[imagesource: Reuters / Dado Ruvic]
The South African public’s response to the COVID-19 ‘journey’ thus far has taken many twists and turns.
The initial lockdown period was generally well-received, although the ban on the sale of alcohol and tobacco immediately caused anger.
Then there was the outrage surrounding the looting of the funds allocated to various forms of COVID-19 relief, as our healthcare workers battled the spread of the pandemic with insufficient PPE and funding.
There is no need to revisit the entire road thus far, but the response to the rapid development of a vaccine is perhaps the most bemusing.
Rampant misinformation surrounding the vaccine, with Bill Gates dragged into the mix, did the rounds, but the general feeling was ‘hurry up with a vaccine so our lives may return to normal’.
Now, with vaccines rolling out across the world, the same folks are saying ‘Nah, that was too quick, I don’t trust the vaccine’.
There really is no winning with some people.
A recent survey found that around half of this country said they would refuse a COVID-19 vaccine, which is hugely problematic when you consider that roughly 67% of South Africans, or 40 million, will need to be vaccinated in order to achieve the required immunity.
Some high-profile figures, such as Chief Justice Mogoeng Mogoeng, and former ANC MP Tony Yengeni, have spoken out against taking the vaccine, and it’s certainly easy enough to understand why many don’t trust the current government to run the rollout efficiently.
After all, vaccinating 40 million people requires 80 million doses (two per person), and will take a mammoth effort of incredibly complex proportions.
Via The Daily Maverick, here’s just a sample:
For this to happen over a 12-month period, it will require about 6,300 full-time vaccinators injecting 50 people a day. Medical and nursing students and “other cadres” may be drafted in to give jabs. At present, the plan lacks timeframes and other concrete details. What gives some health experts encouragement, however, is the mooted involvement of private medical schemes.
The use of the word ‘cadres’ should be avoided, because it’s become synonymous with looting in recent years.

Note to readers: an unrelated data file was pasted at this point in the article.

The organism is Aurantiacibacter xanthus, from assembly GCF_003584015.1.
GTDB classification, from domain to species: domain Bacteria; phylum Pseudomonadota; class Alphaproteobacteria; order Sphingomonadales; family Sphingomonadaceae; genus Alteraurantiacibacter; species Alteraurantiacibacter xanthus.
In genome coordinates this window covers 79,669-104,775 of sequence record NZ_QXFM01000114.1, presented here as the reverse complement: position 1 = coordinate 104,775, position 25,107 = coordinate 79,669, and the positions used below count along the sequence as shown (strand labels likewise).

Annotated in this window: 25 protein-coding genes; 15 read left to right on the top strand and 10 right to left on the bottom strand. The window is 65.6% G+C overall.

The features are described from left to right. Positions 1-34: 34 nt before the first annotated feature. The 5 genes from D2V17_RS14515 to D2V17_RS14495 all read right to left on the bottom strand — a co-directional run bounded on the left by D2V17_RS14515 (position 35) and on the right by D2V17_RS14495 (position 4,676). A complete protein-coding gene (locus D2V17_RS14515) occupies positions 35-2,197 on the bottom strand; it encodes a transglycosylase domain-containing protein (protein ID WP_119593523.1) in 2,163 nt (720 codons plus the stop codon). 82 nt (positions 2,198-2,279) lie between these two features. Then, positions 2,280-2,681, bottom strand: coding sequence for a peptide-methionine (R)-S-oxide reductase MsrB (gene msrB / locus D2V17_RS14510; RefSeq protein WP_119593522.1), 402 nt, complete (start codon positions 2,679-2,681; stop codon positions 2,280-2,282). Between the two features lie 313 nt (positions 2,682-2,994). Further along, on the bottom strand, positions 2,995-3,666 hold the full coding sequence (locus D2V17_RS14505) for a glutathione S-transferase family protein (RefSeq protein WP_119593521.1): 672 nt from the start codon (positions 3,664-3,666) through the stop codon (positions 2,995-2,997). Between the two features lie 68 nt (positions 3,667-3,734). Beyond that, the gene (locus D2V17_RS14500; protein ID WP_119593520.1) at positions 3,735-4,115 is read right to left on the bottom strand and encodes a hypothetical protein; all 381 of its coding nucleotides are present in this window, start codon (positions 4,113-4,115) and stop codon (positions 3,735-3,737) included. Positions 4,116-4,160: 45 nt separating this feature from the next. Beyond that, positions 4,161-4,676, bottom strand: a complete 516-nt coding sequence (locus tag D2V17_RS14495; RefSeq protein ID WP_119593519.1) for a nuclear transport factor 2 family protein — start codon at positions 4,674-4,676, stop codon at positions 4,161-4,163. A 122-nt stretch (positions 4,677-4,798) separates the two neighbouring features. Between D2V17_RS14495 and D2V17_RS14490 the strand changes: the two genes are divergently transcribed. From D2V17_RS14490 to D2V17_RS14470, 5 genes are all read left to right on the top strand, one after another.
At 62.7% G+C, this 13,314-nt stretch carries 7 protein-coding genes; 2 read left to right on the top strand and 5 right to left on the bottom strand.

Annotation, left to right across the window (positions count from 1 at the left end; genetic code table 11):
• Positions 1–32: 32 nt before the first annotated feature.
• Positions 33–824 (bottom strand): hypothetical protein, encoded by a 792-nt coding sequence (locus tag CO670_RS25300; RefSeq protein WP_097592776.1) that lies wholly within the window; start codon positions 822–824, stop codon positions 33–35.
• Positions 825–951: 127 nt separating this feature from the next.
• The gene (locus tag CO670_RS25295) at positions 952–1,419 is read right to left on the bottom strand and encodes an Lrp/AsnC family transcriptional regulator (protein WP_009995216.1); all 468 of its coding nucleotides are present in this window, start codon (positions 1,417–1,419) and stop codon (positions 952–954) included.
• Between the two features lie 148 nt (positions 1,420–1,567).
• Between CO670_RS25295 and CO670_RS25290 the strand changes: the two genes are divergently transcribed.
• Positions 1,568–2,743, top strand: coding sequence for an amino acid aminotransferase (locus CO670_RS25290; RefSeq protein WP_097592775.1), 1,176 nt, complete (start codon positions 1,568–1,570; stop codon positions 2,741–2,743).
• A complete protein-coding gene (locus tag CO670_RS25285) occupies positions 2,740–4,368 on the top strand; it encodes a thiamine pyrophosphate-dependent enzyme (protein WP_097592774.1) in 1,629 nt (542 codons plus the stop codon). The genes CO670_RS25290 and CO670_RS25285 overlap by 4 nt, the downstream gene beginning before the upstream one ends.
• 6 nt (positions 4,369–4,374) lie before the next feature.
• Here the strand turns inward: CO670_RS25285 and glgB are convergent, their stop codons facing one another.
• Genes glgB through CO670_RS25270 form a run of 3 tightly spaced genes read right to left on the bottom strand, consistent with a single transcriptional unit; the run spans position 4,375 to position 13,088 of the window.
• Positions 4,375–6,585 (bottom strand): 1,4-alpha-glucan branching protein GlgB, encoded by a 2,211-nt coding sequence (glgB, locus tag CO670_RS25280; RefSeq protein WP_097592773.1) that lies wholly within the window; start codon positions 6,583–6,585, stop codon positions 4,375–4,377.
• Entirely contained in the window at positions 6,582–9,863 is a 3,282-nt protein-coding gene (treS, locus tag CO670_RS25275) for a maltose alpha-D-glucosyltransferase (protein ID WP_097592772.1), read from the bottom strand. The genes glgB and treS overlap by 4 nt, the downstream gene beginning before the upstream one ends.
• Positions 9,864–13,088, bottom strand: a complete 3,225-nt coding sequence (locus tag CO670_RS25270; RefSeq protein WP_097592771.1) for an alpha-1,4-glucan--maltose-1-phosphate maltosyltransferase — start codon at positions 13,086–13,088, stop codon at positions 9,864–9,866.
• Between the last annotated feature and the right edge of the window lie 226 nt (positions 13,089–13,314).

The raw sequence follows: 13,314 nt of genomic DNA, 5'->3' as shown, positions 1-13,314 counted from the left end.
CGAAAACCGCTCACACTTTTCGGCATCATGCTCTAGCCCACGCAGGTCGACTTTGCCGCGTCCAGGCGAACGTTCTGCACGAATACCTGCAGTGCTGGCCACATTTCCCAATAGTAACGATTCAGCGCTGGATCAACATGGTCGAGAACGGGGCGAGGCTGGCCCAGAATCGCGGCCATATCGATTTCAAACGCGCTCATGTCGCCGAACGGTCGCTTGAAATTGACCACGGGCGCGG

All things going to plan, the vaccine rollout would be as follows:
Given that there is such a high level of mistrust, which could undermine the efficacy of the vaccine rollout process, The Daily Maverick’s Rebecca Davis asked the country’s leading healthcare experts if they should be made mandatory.
After all, one cannot ‘opt-out’ of the current lockdown measures, but taking such a step could well further erode the public’s trust.
Here’s what some of the experts said when canvassed by Davis.
Medical Research Council president Glenda Gray:
“I think there should be opt-out [options], but I am sure it will become a requirement for travel or for certain jobs.”
Professor Francois Venter, director of Ezintsha:
“My public health side wants to say yes, but lots of studies show it doesn’t work making them mandatory. Also, I think it’s unnecessary: education and careful explanation is enough…”
Dr Jeremy Nel, head of infectious diseases at Helen Joseph Hospital:
“No, I don’t. It’s not that I don’t support vaccination 100% (I absolutely do) but the blowback from making it mandatory would probably be counterproductive. I’d much rather we try to aggressively and proactively win over anyone who is hesitant to take a vaccine instead.”
Wits vaccinology professor Shabir Madhi:
“No – I think it would create more scepticism and would not improve uptake. We could, however, create ‘enablers’ to encourage vaccination.”
In short, the experts tend to agree that making vaccines mandatory would be a misstep.
It’s worth noting that a vaccine may be a prerequisite for those who want to travel abroad, and employers could also legally require their employees to be vaccinated, which could also result in a higher uptake.
Ultimately, it’s going to be an uphill battle to convince the majority of South Africans to receive the vaccine, if and when we actually manage to procure the required number.
Perhaps our failure to act quickly in securing vaccines may provide the time needed to win over sceptics, but that’s no excuse for our government’s shortcomings thus far on that front.
Sadly, we are still a long, long way from winning the battle against COVID-19.
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